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# Re: st: Checking to see if the association between two variables is linear or otherwise

 From "JVerkuilen (Gmail)" To statalist@hsphsun2.harvard.edu Subject Re: st: Checking to see if the association between two variables is linear or otherwise Date Fri, 12 Oct 2012 20:36:01 -0400

```On Fri, Oct 12, 2012 at 5:56 PM, Amal Khanolkar <Amal.Khanolkar@ki.se> wrote:

> I'm trying to figure out if linear regression is the appropriate choice for my research question - I would like to analyze the association of BMI and education (BMI is continuous and education categorical). Ideally I would just run a linear regression with BMI as the outcome and education as the principle explanatory variable.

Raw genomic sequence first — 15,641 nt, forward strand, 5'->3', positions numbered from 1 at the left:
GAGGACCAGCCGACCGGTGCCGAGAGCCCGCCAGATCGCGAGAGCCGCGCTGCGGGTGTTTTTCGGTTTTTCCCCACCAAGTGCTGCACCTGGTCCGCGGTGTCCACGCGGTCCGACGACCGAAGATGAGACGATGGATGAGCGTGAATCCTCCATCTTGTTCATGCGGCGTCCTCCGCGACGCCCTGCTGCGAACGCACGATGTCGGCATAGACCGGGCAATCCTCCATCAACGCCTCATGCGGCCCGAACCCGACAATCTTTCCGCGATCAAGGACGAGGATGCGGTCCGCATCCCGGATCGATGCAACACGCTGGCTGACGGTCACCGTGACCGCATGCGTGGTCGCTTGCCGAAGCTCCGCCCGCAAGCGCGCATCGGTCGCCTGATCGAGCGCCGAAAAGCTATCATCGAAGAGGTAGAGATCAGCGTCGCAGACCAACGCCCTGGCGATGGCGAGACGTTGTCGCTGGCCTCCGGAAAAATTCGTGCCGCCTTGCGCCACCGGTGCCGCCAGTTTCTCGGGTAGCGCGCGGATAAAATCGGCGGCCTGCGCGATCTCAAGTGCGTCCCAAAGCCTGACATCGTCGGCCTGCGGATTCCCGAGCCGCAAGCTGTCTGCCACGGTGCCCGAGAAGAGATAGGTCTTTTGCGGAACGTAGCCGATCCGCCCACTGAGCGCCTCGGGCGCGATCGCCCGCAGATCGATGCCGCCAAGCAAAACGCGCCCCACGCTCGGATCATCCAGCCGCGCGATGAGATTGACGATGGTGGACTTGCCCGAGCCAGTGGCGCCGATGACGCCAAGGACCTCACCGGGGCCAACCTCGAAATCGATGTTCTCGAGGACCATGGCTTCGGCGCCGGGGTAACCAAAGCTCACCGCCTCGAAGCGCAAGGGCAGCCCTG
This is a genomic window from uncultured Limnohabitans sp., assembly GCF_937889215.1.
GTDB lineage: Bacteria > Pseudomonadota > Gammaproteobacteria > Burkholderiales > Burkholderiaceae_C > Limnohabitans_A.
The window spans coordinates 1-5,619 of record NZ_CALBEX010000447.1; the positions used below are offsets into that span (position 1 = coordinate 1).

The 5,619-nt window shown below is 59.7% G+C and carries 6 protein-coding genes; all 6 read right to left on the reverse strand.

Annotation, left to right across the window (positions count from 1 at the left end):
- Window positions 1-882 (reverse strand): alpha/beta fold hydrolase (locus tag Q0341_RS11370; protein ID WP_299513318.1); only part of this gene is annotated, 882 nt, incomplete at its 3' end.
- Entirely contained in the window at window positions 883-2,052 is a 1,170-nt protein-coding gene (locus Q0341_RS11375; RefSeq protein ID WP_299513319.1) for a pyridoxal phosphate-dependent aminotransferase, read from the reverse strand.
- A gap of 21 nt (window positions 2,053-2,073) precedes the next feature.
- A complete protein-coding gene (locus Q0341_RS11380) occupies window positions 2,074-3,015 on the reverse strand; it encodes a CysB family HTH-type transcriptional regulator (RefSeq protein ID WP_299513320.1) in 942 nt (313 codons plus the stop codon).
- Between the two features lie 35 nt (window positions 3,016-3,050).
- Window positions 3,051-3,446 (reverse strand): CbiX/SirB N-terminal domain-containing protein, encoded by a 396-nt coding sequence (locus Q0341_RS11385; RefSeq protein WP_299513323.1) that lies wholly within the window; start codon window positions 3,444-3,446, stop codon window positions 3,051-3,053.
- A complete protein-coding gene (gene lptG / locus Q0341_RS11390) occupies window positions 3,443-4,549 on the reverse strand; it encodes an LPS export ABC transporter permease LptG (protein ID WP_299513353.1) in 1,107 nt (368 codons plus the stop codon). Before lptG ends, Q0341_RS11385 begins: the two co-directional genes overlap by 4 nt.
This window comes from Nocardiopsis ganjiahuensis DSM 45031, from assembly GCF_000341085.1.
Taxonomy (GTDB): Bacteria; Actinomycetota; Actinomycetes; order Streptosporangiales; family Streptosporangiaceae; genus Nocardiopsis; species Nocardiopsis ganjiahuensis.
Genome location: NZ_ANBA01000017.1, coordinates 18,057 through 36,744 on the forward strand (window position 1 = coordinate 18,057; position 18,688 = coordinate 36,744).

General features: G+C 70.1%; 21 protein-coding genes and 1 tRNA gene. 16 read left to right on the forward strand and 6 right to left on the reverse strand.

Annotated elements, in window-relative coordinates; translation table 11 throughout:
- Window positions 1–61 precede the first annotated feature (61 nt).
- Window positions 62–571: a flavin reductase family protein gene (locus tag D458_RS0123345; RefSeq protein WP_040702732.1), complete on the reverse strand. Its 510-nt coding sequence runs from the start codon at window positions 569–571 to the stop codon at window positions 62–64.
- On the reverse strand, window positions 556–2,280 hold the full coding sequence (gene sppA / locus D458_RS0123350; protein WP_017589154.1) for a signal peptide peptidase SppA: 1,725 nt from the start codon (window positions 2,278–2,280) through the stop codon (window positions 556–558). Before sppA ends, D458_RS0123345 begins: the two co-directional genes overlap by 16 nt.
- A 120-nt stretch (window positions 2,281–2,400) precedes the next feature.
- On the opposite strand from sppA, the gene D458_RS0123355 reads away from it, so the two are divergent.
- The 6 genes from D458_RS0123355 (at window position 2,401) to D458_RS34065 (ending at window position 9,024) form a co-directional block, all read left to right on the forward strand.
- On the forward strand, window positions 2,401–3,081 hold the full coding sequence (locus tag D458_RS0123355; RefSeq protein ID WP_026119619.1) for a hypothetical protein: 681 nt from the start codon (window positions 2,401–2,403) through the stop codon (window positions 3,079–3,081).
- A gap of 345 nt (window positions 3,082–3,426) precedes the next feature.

>
> However my hypothesis is that low educated people are both likely to have a low and a high BMI, i.e. the association between education and BMI is probably more 'u shaped' than linear.
>
> What is the best way to check if the association between a continuous and categorical variable is linear or otherwise...? Preferably, I would like to be able to plot such a shape using Stata.
>

You are making a prediction that involves both location (i.e., the
mean) and the dispersion (i.e., the variance). There are a number of
models that can accommodate this kind of pattern. , but you might want
to consider using simultaneous quantile regression (-sqreg-). I also
did some looking and found -reghv-. This allows you to use
heteroscedasticity covariates in a regression model with
multiplicative variance. Finally, you might consider -betafit-, which
similarly allows the use of heteroscedasticity covariates, though
you'd need to linearly rescale the data to be in the unit interval.

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